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I too bowhunt and 3-D, and have done so for over 30 years. I've slowed a lot lately due to osteo-arthritis in my hands, but shooting is still doable (with some pain). There are so many good bows out there now it's unreal. I've had / shot Darton, Jennings, Martin, Oneida, Mathews, PSE, Bear, Parker and Hoyt. All were good. Most were compunds, but a couple were recurve traditionals. None were particularly difficult to work on and tune. My current is a 6 year old Hoyt that still drills em'. The new PSE's look great...short and light weight. There are several other new models worth investigating. Just like guns, try them out for fit and feel. The better Archery Pro Shops usually have trial bows set up to play with. Visit some local clubs and ranges. Often times folks there are more than happy to assist and allow others to give their equipment a try. Once you get repeatable form and muscle memory you're good to go. Then just practice a lot. I usually see a lot more deer during archery season than gun season though. Good luck. 
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Originally posted by RifleDude RifleDude wrote:

I haven't found a current flagship model bow from any of the major manufacturers to be high maintenance at all.  They are all very dependable, and I find I change strings every 2 years or so with no problems.  IMO, gone are the days where you had to work on a compound bow constantly.  Current vintage compounds are all CNC machined, use good bearings on the cams/idler wheels, limb pockets are more solid and secure, and limb construction has improved to the point that failure is very rare.  Even string and cable materials have advanced to the point that they last a long time.  I never do anything to mine other than wax the strings and replace strings when they start getting frayed.  Compound bows have progressed to the point that they are pretty bulletproof these days, at least the good ones are.  The better compound bows will cost over $500 new.  If you spend less than that, it's best to look for a top of the line used model in good condition rather than buying a less expensive new bow.  Used bows don't retain their value well, which is a good thing if you're a buyer.
 
 
RifleDude, I agree with you however, we have to remind ourselves that RC has little experience with all the options available and maybe even the value of keeping the string waxed. I'm also concerned about low or no mantainance bows. Do you have to adjust your sights before each new season on the same string? If not I need to know what kind of strings you use. If you record the wheel axle to wheel axle distance before each season, don't you find that the string has stretched? Also unless you never hunt in wet weather ( I'm sure you do) even the best components will rust and effect function. So unless you are confortable breaking down your bow and cleaning and greasing the parts I recommend letting a experienced tech or friend do it and show you how. And while your at it change the string if it shows evidence of stretch. This can be expensive on any bow, but especially on high end bows if the bow tech doesn't give you a break.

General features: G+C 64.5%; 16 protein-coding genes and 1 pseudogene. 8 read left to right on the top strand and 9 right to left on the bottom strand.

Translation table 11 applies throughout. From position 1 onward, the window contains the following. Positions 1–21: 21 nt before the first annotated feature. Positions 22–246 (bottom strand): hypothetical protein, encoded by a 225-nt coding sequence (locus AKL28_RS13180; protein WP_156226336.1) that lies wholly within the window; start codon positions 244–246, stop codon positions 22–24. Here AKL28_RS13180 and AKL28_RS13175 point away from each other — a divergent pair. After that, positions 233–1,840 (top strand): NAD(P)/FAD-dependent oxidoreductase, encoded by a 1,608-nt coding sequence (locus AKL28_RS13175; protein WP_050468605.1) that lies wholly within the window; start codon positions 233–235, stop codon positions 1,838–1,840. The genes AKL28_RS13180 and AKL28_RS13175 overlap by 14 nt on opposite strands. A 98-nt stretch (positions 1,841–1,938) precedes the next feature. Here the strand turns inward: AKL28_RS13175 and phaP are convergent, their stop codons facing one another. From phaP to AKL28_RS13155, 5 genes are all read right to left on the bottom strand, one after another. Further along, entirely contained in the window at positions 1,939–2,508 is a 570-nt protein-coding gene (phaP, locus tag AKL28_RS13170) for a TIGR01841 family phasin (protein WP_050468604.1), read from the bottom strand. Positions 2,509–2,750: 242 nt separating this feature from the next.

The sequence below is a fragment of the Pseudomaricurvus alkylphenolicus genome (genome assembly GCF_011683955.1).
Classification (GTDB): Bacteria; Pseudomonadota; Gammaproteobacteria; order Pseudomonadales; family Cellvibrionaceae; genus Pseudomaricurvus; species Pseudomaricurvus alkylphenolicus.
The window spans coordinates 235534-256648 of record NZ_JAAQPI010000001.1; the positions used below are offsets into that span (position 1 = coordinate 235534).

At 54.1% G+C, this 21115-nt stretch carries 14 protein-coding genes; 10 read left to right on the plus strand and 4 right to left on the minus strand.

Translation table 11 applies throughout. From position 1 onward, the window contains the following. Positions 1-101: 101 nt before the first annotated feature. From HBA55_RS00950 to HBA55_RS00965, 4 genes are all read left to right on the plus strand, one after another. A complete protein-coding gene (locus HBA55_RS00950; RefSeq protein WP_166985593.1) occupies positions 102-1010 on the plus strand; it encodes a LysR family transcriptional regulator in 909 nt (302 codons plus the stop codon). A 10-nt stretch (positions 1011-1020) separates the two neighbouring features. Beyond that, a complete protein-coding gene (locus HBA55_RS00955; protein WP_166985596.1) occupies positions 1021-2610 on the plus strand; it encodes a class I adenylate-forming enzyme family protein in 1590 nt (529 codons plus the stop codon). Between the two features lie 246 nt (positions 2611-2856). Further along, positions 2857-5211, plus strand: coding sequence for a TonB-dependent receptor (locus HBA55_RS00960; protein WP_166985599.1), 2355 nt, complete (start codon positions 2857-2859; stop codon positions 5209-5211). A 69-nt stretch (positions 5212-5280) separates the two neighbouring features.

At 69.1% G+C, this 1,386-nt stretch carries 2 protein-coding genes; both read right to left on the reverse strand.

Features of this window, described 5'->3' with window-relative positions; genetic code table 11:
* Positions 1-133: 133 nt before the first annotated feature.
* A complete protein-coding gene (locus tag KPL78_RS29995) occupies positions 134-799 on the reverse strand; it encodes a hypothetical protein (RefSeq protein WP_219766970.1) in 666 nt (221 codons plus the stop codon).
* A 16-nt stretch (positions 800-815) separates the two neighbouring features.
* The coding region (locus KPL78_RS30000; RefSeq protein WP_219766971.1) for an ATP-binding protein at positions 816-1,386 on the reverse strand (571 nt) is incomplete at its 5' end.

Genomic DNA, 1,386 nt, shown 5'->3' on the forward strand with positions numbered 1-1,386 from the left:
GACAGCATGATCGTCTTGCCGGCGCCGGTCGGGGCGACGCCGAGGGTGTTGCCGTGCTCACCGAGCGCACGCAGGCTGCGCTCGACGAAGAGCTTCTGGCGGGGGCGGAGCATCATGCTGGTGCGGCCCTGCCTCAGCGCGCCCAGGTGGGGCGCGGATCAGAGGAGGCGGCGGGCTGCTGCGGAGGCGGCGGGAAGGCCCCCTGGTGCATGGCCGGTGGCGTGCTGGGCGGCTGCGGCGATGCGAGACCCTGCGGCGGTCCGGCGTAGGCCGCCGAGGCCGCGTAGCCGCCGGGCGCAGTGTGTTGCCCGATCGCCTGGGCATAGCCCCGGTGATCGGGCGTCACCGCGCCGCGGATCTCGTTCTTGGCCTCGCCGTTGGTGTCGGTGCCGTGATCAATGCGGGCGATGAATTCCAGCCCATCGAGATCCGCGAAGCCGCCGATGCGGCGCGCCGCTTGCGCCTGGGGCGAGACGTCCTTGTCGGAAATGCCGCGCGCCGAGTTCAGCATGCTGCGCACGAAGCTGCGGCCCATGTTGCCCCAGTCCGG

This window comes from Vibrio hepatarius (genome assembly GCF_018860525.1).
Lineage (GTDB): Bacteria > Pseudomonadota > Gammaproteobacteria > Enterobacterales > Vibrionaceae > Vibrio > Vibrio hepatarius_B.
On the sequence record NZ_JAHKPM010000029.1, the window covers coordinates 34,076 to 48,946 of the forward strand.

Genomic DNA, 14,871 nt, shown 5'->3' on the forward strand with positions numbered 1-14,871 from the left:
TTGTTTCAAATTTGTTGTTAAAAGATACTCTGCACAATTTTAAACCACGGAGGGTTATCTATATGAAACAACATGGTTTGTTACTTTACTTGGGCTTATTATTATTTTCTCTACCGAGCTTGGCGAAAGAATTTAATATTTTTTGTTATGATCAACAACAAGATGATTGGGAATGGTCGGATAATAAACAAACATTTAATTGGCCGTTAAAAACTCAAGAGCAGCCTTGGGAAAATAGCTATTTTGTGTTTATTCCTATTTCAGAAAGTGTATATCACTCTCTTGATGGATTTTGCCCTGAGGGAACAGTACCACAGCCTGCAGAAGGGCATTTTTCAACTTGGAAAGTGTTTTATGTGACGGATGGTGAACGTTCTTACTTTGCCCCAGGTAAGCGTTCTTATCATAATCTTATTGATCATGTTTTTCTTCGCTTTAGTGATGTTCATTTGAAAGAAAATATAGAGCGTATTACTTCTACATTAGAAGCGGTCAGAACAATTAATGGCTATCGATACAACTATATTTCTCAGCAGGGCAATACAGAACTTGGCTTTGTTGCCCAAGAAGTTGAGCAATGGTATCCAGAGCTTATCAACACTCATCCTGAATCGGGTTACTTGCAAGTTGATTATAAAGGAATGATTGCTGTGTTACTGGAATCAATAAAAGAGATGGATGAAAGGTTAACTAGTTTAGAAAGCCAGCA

At some point RC will want to know about sights, rests, peep sights, realeases vs fingers bow weight, string pull weight and so forth. We all have our fav's and stuff we think is useless. As I might recommend 6 pins for practice and 3 for hunting or a pendulem sight for starters, but someone else would say I'm crazy. I used to recommend used bows, but now only if the buyer has an experienced archer with him to trouble shoot the bow. Even a great used mattews can have subtle or even obvious damage that a new commer would miss. I know more than a few bow hunters who wouldn't catch dry fire damage if you told them the bow had it. At least with out pointing at it.
 
If any of you haven't taken your bow down in years, it is very likely you have some rust issues. Even spraying the wheels and axles with oil doesn't assure prevention as I found out the hard way. Oil is temperary, grease is your friend ( unless in a fine sand enviroment) then it's a grinding compound.
 
I'm excited for you RC. Your starting something that can bring you a great deal of satisfaction. BUT! Be patient and open minded with your learning and pick a direction and stick with it for at least 2 dozen pratice sessions. Pratice as often as possible, I've hunted bow for over 25 yrs. and shoot everyday I can. That also has something to do with how often you replace parts. If you only pratice just before season then you aren't imposing much wear. Let us know what your first bow is and Good Luck.
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I use Kevlar Fast-Flite strings on my stick bows since they are modern. Even these stretch over time but the most I have seen is an 1/8" over several years. I keep them strung through the fall when I am practicing and hunting, BTW.
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Originally posted by tahqua tahqua wrote:

I use Kevlar Fast-Flite strings on my stick bows since they are modern. Even these stretch over time but the most I have seen is an 1/8" over several years. I keep them strung through the fall when I am practicing and hunting, BTW.